Roundabout Nights Presents Ira Lightman
Wordsworth famously remarked that ‘poetry is emotion recollected in tranquillity’. So, by extension, poetry reviewing is (mild) inebriation recollected in tranquillity. Though to be honest on Thursday 10th November at Poco Loco, I could have got drunk on the words alone. Barry and Sam Fentiman-Hall have been building their Roundabout Nights brand for some time now, as part of Wordsmithery,an organisation deservedly recognised by Medway Council in its cultural awards last year. Having been somewhat peripatetic, The Nights have found a spiritual home at Poco, which has been hosting the monthly-ish spoken word event for a year now, providing a space for the dazzling array of talent in the Delta to perform to their peers and an animated public. Thursday’s poetical showcase welcomed Radio 3 regular, Ira Lightman, to join the Medway cohort on the main stage at Poco, at the conclusion of which, the audience left in the knowledge that they had been privy to something rather special.
Performing alongside Ira was a who’s who of Delta poets, poets formerly of the parish, and Ira. Master of Ceremonies was Barry FH, who as ever discharged his duty with wit and aplomb to navigate us spectators through the verdant versifiers. Barry read from his recent collection, ‘The Unbearable Sheerness of Being‘, enthralling with his dazzling verbal pyrotechnics and consummate delivery. I cannot recall the exact running order of who came thereafter, but will seek to iterate each in turn.
Barry was followed by his fellow Wordsmith, Sam FH, who read from her submission to the recent Assemblance of Judicious Heretics text-art exhibition which is still on at Rochester Library. A riff on the Hamlet story, Sam has a wry, delicate touch infused with wit and a soupcon of mischief. Following was the marvellous Sam Rapp, who is developing a reputation for spoken word not only in Medway, but beyond, and on the evidence of Thursday night, it’s not difficult to see why. Sam is a fearless and passionate poet who elevates a reading into performance art. Catch her when you can. For anyone with an interest in spoken word in the Delta, Maria McCarthy will be a reassuringly familiar name. Co-founder of the Cultured Llama imprint, Maria has been a charming and beguiling presence on the scene for many years and so it proved again on Thursday. Maria has a poet’s eye and ear for the detail and spins it into something satisfying, both intellectually and emotionally.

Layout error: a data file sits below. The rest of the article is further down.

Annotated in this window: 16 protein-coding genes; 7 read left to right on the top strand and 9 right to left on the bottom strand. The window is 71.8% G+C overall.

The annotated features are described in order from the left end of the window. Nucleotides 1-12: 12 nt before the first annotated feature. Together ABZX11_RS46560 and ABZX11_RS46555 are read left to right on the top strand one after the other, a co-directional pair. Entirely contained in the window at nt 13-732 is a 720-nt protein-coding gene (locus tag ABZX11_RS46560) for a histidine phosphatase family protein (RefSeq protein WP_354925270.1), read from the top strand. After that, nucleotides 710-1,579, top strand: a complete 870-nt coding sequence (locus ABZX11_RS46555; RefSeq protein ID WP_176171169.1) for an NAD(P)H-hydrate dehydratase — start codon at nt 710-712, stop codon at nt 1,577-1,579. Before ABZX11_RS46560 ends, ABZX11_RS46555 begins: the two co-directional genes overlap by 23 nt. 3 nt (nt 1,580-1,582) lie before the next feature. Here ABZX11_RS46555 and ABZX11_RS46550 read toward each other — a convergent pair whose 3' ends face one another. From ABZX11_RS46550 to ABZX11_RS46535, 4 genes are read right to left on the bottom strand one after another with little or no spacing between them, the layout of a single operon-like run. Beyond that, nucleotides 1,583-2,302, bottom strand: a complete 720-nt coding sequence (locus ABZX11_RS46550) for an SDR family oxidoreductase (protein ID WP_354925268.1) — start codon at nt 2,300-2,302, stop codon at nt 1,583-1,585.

Clair Meyrick is a proud, polished and poised poet, unafraid of taking on any issue from the heart to the head, and all points in between. Clair has visibly grown as a writer and performer through Roundabout Nights and it was again a pleasure to witness her maturity. What is there to say about Neill ‘Razz’ Saunders that hasn’t already been said? The man is quite rightly a Medway institution. He’s been writing poems for aeons and somehow manages to get better and better. He has a presence and command which inspires intimacy and Thursday was a platform for his playful, beautifully observed poems which come from the soul. Anyone labouring under the misapprehension that spoken word events are fusty and, whisper it, dull, would have been converted by the performance of Joanne Murray, whose poems had the audience creased with laughter, with pieces worthy of the late, great Victoria Wood.
The second stanza of the evening climaxed with Ira, but before that there were two poetical titans, Philip Kane and Dan Simpson. Philip has been writing and performing poetry in Medway for four decades and gaining a reputation for exquisite, beautifully observed and rendered poetry. Philip showcased these gifts on Thursday with delicate verses where every word had its place and purpose. I hadn’t encountered former Canterbury Poet Laureate Dan Simpson before Thursday, but will make a point of seeking him out in future. And suggest you do likewise. Supremely confident delivery married superlative writing for a coruscating set, the only criticism of which was it was too short. Dan ceded the stage to headliner, Ira Lightman, a poet who has steadily built quite a reputation and who was reading from his most recent collection, ‘Goose’. Ira’s performance was, above all, great fun. Delivered with gusto and a knowing and theatrical wink, he again destroyed any preconception or misconception some may have about contemporary poetry. It was a pleasure and a privilege to be party to someone operating at the very heights of his powers, but also in the knowledge that there is more yet to come.
Interested or intrigued by what you’ve read? The next Roundabout Nights is on Monday 5th December, 7.30pm, at Poco Loco, where we will hear readings fromFrater XII Irrumabo’s debut collection, ‘Fear Death By Water’. Not to be missed, I’d say.
Roundabout Nights www.facebook.com/roundaboutnights
Ira Lightman www.twitter.com/iralightman
Photography by Barry Fentiman-Hall